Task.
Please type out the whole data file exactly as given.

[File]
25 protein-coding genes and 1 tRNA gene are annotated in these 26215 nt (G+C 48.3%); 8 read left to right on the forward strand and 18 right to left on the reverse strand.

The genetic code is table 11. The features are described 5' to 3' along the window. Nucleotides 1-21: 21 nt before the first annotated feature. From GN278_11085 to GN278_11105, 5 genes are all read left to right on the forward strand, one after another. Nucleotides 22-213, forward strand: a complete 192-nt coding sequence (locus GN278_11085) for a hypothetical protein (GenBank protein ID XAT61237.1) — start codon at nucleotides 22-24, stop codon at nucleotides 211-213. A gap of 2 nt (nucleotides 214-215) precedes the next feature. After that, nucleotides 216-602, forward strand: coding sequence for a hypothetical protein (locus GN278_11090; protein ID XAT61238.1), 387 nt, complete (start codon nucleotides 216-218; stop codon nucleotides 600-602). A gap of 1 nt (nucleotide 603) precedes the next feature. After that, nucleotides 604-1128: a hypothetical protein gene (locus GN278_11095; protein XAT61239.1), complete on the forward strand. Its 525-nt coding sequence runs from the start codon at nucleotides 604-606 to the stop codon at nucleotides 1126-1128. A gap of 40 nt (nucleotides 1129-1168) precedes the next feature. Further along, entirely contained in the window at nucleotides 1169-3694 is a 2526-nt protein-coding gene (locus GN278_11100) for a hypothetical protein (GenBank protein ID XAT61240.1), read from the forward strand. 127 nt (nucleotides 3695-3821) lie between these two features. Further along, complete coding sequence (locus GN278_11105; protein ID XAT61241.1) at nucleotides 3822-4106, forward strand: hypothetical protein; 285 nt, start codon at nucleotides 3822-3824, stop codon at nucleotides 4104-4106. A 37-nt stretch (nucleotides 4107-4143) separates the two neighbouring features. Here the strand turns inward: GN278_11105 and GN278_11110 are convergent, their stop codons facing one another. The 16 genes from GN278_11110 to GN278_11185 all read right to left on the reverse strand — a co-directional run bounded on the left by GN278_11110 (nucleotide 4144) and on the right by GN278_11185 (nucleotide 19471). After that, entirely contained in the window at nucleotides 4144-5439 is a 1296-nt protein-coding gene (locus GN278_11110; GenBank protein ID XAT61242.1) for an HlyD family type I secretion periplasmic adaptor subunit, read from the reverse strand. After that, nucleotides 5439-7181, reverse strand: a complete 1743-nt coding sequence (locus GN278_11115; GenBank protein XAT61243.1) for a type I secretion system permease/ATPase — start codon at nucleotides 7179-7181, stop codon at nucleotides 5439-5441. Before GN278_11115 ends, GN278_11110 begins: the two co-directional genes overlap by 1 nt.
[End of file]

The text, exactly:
25 protein-coding genes and 1 tRNA gene are annotated in these 26215 nt (G+C 48.3%); 8 read left to right on the forward strand and 18 right to left on the reverse strand.

The genetic code is table 11. The features are described 5' to 3' along the window. Nucleotides 1-21: 21 nt before the first annotated feature. From GN278_11085 to GN278_11105, 5 genes are all read left to right on the forward strand, one after another. Nucleotides 22-213, forward strand: a complete 192-nt coding sequence (locus GN278_11085) for a hypothetical protein (GenBank protein ID XAT61237.1) — start codon at nucleotides 22-24, stop codon at nucleotides 211-213. A gap of 2 nt (nucleotides 214-215) precedes the next feature. After that, nucleotides 216-602, forward strand: coding sequence for a hypothetical protein (locus GN278_11090; protein ID XAT61238.1), 387 nt, complete (start codon nucleotides 216-218; stop codon nucleotides 600-602). A gap of 1 nt (nucleotide 603) precedes the next feature. After that, nucleotides 604-1128: a hypothetical protein gene (locus GN278_11095; protein XAT61239.1), complete on the forward strand. Its 525-nt coding sequence runs from the start codon at nucleotides 604-606 to the stop codon at nucleotides 1126-1128. A gap of 40 nt (nucleotides 1129-1168) precedes the next feature. Further along, entirely contained in the window at nucleotides 1169-3694 is a 2526-nt protein-coding gene (locus GN278_11100) for a hypothetical protein (GenBank protein ID XAT61240.1), read from the forward strand. 127 nt (nucleotides 3695-3821) lie between these two features. Further along, complete coding sequence (locus GN278_11105; protein ID XAT61241.1) at nucleotides 3822-4106, forward strand: hypothetical protein; 285 nt, start codon at nucleotides 3822-3824, stop codon at nucleotides 4104-4106. A 37-nt stretch (nucleotides 4107-4143) separates the two neighbouring features. Here the strand turns inward: GN278_11105 and GN278_11110 are convergent, their stop codons facing one another. The 16 genes from GN278_11110 to GN278_11185 all read right to left on the reverse strand — a co-directional run bounded on the left by GN278_11110 (nucleotide 4144) and on the right by GN278_11185 (nucleotide 19471). After that, entirely contained in the window at nucleotides 4144-5439 is a 1296-nt protein-coding gene (locus GN278_11110; GenBank protein ID XAT61242.1) for an HlyD family type I secretion periplasmic adaptor subunit, read from the reverse strand. After that, nucleotides 5439-7181, reverse strand: a complete 1743-nt coding sequence (locus GN278_11115; GenBank protein XAT61243.1) for a type I secretion system permease/ATPase — start codon at nucleotides 7179-7181, stop codon at nucleotides 5439-5441. Before GN278_11115 ends, GN278_11110 begins: the two co-directional genes overlap by 1 nt.